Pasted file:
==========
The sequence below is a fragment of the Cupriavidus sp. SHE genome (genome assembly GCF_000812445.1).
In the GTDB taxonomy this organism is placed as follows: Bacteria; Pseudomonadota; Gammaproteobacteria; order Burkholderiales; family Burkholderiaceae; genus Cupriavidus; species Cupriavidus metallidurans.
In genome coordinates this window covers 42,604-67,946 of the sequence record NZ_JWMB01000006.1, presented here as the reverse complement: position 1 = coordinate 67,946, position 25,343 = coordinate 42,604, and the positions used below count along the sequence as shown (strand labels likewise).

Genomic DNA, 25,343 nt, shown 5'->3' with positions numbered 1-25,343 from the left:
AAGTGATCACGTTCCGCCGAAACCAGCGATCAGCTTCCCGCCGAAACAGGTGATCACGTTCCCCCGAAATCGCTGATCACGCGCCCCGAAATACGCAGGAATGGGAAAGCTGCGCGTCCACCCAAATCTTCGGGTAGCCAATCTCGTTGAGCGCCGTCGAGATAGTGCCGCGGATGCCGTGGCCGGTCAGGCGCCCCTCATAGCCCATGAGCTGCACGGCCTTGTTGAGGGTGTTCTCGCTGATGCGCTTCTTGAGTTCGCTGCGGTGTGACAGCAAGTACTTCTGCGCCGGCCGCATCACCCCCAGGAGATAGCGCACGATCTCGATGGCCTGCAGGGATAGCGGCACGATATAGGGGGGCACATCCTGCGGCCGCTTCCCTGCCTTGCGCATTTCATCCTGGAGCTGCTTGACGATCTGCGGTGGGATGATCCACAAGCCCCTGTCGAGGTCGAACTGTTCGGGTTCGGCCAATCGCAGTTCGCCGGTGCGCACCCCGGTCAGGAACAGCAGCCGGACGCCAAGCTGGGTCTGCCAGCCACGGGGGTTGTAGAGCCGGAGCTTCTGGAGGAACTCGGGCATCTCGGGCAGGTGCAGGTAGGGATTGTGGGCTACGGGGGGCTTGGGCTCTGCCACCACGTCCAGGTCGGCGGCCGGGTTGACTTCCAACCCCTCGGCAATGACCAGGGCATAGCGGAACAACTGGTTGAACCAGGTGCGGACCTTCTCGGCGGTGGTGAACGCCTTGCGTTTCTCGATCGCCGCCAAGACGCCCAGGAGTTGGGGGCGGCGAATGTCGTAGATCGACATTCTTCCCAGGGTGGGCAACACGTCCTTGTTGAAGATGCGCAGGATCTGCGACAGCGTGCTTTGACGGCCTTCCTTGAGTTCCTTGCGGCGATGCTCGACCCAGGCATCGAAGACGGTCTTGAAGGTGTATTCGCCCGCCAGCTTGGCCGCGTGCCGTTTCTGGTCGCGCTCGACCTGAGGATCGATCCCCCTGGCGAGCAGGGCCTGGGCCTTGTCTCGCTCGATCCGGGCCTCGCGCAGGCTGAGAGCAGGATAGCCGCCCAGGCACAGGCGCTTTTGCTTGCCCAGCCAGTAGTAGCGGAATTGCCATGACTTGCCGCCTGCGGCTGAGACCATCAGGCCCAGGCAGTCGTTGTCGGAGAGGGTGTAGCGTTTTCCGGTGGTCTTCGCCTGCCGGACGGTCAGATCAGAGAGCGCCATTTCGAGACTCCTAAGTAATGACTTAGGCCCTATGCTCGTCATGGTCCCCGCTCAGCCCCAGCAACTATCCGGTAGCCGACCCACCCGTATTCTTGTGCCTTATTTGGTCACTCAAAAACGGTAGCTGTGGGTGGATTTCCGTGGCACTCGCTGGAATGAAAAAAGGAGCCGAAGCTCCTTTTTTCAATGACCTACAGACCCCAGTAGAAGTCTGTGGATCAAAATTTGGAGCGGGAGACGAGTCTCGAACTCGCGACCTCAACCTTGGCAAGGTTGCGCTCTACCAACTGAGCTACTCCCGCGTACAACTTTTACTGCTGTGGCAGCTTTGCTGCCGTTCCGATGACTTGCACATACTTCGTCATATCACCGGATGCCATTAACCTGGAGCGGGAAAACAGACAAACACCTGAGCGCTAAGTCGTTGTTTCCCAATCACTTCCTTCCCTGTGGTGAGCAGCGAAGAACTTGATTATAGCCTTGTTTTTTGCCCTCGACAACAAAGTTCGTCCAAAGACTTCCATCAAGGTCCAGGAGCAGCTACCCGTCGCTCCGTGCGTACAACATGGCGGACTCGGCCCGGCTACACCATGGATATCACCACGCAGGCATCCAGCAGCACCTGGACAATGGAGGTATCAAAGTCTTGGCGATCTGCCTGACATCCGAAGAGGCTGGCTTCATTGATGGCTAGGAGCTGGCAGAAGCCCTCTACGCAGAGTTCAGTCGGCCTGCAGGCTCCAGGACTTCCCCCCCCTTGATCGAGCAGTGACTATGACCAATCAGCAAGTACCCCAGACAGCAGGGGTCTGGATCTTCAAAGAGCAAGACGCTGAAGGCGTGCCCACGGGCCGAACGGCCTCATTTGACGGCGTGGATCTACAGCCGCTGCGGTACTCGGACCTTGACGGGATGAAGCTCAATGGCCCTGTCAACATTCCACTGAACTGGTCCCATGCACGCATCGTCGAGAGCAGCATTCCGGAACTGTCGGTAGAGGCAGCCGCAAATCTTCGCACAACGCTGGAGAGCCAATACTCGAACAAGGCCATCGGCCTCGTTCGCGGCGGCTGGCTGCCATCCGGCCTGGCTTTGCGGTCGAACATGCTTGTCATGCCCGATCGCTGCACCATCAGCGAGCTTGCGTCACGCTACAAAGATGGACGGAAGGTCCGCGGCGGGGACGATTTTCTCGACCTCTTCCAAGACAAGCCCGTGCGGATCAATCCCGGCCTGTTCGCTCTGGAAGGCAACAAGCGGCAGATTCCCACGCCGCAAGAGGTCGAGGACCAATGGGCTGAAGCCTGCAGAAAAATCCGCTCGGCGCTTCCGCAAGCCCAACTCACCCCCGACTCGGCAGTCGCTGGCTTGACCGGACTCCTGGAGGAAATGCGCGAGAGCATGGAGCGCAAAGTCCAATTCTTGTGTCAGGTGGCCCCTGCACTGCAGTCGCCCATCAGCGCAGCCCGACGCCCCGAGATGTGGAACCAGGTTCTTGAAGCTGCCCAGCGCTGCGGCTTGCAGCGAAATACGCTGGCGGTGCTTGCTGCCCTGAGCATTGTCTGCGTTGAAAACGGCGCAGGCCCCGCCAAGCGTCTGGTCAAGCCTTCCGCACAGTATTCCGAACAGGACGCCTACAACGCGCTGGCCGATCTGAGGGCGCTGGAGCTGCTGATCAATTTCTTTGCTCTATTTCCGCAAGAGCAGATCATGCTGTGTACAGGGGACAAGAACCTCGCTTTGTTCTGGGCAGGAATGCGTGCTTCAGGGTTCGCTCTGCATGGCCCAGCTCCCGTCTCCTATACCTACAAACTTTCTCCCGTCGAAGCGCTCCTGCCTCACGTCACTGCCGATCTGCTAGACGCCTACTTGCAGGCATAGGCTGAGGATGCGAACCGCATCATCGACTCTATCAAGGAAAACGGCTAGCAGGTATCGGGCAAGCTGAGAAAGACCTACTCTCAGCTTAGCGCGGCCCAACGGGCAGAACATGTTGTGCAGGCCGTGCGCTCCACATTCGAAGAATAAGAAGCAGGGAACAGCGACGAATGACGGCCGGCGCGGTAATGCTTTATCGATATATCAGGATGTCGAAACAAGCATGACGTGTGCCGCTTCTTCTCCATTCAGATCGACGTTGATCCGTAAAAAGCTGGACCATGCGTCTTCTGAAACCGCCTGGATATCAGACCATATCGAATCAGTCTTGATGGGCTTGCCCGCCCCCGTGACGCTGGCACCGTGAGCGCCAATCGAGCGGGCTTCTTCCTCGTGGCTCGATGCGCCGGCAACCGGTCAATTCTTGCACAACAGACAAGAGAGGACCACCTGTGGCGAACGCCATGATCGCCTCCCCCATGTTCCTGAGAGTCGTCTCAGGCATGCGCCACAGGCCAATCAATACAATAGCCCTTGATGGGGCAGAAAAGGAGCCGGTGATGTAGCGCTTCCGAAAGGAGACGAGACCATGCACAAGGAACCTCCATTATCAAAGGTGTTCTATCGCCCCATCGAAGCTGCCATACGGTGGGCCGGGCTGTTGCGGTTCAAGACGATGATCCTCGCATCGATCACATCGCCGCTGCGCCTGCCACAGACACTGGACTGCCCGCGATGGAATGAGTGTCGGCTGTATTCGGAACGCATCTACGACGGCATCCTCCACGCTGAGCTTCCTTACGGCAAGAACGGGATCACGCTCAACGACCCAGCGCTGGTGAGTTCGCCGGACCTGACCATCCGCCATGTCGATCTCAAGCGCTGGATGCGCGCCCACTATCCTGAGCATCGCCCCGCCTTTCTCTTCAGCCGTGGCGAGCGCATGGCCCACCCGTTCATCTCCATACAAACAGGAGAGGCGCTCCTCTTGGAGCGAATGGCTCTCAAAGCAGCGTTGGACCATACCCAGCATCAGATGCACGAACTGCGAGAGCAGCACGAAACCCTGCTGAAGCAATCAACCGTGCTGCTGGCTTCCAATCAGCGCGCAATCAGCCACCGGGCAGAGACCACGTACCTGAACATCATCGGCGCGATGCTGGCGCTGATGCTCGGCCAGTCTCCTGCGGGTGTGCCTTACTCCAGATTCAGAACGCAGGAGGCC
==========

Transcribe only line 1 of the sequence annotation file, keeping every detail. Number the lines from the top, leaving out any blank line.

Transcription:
The sequence below is a fragment of the Cupriavidus sp. SHE genome (genome assembly GCF_000812445.1).